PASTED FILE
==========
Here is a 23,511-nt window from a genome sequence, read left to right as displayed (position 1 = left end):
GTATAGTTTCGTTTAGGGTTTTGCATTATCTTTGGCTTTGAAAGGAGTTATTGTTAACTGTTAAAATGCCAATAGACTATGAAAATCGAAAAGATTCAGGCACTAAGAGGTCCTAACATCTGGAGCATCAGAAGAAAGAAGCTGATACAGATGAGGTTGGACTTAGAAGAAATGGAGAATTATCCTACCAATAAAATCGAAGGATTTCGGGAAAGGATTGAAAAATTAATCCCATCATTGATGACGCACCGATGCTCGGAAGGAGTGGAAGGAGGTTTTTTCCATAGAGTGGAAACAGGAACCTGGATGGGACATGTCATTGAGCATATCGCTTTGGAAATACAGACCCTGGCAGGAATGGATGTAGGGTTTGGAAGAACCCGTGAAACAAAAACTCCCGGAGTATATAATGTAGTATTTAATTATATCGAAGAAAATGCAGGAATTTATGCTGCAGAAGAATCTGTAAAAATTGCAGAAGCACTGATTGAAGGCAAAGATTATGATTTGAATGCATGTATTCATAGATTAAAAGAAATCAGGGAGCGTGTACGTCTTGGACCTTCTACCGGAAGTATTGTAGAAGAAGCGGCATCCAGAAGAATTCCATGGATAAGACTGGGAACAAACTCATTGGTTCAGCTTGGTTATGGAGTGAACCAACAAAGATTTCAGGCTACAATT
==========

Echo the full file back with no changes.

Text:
Here is a 23,511-nt window from a genome sequence, read left to right as displayed (position 1 = left end):
GTATAGTTTCGTTTAGGGTTTTGCATTATCTTTGGCTTTGAAAGGAGTTATTGTTAACTGTTAAAATGCCAATAGACTATGAAAATCGAAAAGATTCAGGCACTAAGAGGTCCTAACATCTGGAGCATCAGAAGAAAGAAGCTGATACAGATGAGGTTGGACTTAGAAGAAATGGAGAATTATCCTACCAATAAAATCGAAGGATTTCGGGAAAGGATTGAAAAATTAATCCCATCATTGATGACGCACCGATGCTCGGAAGGAGTGGAAGGAGGTTTTTTCCATAGAGTGGAAACAGGAACCTGGATGGGACATGTCATTGAGCATATCGCTTTGGAAATACAGACCCTGGCAGGAATGGATGTAGGGTTTGGAAGAACCCGTGAAACAAAAACTCCCGGAGTATATAATGTAGTATTTAATTATATCGAAGAAAATGCAGGAATTTATGCTGCAGAAGAATCTGTAAAAATTGCAGAAGCACTGATTGAAGGCAAAGATTATGATTTGAATGCATGTATTCATAGATTAAAAGAAATCAGGGAGCGTGTACGTCTTGGACCTTCTACCGGAAGTATTGTAGAAGAAGCGGCATCCAGAAGAATTCCATGGATAAGACTGGGAACAAACTCATTGGTTCAGCTTGGTTATGGAGTGAACCAACAAAGATTTCAGGCTACAATT